The award-winning voice of North Cobb High School in Kennesaw, Georgia.

The Chant

The award-winning voice of North Cobb High School in Kennesaw, Georgia.

The Chant

The award-winning voice of North Cobb High School in Kennesaw, Georgia.

The Chant

“Fresh Out The Slammer,” Taylor Swift’s “The Tortured Poets Department” is “So High School”

Beth Garrabrant
American pop star Taylor Swift released her latest album, “The Tortured Poets Department” Friday, April 19 as a dual production, encapsulating a total of 31 songs and creating an over two-hour listening session. Ranging from personal, heartfelt topics to empowering, synth-pop jams, Swift transports her listeners into a world of reminiscent stories and novel music. The variety of lyrics and themes discussed satisfies fans with brand-new music that may last until the next “Taylor’s Version” drops.

World-renowned singer-songwriter Taylor Swift released her 11th studio album, “The Tortured Poets Department” (TTPD), as a surprise double album drop. At the Grammys Awards ceremony February 4, 2024, Swift announced the album alongside a changed profile picture on her social media accounts, followed by a post of the official album cover. At midnight. April 19, Swift made her album available on streaming platforms and then surprised listeners with “The Tortured Poets Department: The Anthology” two hours later, containing an additional 15 songs joining the original 16-track album.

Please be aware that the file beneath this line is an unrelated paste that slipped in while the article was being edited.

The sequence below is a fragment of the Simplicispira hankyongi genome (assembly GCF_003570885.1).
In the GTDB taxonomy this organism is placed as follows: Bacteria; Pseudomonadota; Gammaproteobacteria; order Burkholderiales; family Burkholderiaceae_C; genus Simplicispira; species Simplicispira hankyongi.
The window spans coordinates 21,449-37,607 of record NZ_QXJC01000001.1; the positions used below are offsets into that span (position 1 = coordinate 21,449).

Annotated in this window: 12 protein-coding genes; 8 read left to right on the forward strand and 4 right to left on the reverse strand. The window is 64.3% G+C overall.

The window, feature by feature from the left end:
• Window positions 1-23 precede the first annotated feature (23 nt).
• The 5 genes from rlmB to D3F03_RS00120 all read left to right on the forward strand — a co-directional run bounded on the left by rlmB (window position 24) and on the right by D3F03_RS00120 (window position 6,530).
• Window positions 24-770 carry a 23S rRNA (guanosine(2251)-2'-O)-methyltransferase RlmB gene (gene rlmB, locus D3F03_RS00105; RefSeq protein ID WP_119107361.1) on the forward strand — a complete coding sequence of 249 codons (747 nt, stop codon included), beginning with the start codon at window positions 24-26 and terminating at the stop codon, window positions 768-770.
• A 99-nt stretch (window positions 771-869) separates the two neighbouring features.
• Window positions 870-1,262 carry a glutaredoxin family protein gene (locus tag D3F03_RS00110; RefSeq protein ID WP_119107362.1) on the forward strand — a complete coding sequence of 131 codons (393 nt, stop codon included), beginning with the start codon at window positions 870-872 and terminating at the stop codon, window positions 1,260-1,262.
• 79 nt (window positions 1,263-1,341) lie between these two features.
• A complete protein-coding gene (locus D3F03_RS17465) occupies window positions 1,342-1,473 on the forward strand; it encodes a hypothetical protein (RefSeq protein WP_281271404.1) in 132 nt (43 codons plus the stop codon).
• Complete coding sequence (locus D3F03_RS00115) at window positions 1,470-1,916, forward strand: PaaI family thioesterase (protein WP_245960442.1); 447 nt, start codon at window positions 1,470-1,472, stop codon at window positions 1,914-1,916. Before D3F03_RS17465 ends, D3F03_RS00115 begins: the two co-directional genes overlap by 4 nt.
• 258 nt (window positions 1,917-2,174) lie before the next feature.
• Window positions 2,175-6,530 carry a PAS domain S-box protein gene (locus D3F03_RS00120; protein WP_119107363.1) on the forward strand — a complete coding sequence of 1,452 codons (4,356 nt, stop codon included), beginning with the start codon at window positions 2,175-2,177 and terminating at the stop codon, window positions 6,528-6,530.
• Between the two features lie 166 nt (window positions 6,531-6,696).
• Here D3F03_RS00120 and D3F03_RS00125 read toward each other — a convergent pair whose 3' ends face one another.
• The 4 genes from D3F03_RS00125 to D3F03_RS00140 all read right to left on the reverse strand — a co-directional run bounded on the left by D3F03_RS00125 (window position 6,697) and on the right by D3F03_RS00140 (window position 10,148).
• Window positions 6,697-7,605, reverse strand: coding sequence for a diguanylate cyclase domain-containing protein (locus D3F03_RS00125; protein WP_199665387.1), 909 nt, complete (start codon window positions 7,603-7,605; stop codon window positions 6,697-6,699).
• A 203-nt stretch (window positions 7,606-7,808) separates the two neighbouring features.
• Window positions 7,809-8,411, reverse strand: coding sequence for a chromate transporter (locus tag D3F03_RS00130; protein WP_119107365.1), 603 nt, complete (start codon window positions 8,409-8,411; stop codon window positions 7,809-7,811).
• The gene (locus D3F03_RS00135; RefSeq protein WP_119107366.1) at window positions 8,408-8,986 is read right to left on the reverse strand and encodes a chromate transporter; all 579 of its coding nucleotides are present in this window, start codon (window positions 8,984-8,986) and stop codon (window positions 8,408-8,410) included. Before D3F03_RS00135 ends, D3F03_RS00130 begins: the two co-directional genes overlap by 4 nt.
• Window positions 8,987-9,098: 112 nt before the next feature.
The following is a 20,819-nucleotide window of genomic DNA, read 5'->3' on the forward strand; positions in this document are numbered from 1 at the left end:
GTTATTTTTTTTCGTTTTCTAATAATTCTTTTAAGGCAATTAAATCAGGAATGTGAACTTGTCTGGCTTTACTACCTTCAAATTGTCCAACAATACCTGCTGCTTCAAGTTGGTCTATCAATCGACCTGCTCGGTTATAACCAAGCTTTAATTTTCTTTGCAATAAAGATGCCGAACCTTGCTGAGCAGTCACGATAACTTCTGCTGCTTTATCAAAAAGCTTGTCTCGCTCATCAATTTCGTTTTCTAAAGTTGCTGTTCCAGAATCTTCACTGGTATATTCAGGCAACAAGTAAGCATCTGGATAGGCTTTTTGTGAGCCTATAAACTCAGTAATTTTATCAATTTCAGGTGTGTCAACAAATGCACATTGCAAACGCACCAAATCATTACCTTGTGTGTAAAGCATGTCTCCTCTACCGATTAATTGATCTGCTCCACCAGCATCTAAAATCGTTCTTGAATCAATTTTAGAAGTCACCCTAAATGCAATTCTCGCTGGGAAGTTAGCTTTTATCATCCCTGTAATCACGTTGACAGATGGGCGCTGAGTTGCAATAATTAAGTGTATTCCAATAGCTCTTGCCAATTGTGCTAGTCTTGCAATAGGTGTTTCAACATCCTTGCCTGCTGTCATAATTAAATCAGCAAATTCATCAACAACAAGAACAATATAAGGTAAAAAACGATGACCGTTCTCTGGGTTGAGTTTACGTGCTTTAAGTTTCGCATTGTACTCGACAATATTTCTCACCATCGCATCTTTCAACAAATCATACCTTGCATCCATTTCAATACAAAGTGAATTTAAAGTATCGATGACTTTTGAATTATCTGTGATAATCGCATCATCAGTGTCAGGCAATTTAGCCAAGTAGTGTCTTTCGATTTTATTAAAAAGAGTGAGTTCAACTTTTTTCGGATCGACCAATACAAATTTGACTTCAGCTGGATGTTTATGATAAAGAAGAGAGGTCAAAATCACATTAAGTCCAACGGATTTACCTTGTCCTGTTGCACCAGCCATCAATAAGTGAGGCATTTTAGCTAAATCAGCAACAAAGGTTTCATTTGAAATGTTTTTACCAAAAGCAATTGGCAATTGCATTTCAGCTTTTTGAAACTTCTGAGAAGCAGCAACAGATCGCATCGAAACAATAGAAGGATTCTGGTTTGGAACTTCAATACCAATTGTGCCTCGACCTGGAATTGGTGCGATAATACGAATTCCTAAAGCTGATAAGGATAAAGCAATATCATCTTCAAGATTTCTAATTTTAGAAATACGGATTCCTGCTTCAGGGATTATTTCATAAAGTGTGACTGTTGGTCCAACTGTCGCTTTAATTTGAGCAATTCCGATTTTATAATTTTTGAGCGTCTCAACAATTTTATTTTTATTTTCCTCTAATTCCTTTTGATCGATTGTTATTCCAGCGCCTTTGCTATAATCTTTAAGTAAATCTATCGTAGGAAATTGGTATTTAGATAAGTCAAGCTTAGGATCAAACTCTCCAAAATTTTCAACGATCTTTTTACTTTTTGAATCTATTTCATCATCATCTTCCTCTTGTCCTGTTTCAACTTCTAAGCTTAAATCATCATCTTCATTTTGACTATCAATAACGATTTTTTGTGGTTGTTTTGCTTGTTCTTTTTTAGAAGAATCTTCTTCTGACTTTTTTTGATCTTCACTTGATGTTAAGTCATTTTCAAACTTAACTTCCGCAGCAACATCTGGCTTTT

Incorporating elements of her previous albums “Midnights,” “Evermore” and “Folklore,” this sultry and melancholy greyscale album depicts mature phases of her life through abstract songwriting. Addressing direct conflicts within her life, Swift’s use of imagery and references lures fans into a world of illustrative music. Swift pours her heart into each lyric, tapping into her lower register voice and impressive melodies. Straying away from her typical fast-paced pop music, as highlighted in her 2014 record-breaking album “1989,” TTPD showcases heavy themes and explicit language.

“Personally, my favorite albums include ‘Evermore’ and her debut album, ‘Taylor Swift’, so the synth-pop vibe of this album doesn’t really fit what I usually listen to. But, even just from listening to the album for an entire day, it’s already started to grow on me; once I know the songs more, I know I’ll like the album more,” junior Leika Badstibner said.

Drawing listeners in with “Fortnight,” featuring American rapper Post Malone, Swift guides listeners through a two-hour journey of both energetic and depressing music. The title track “The Tortured Poets Department” brings the audience into a five-minute auditory love story, including references to current pop culture stars such as singer-songwriter Charlie Puth. The variation of the album becomes visible by the fourth track, “Down Bad” through its vibes similar to her popular album, “Reputation.” “So Long, London,” a hint to Swift’s song entitled “London Boy” in her 2019 album “Lover,” allegedly references her past relationship with actor Joe Alwyn. When rumors about Alwyn cheating arose in February, Swifties reanalyzed previous albums and conspired to believe that Swift’s “Midnights” depicts a heartbreak, rather than a romance.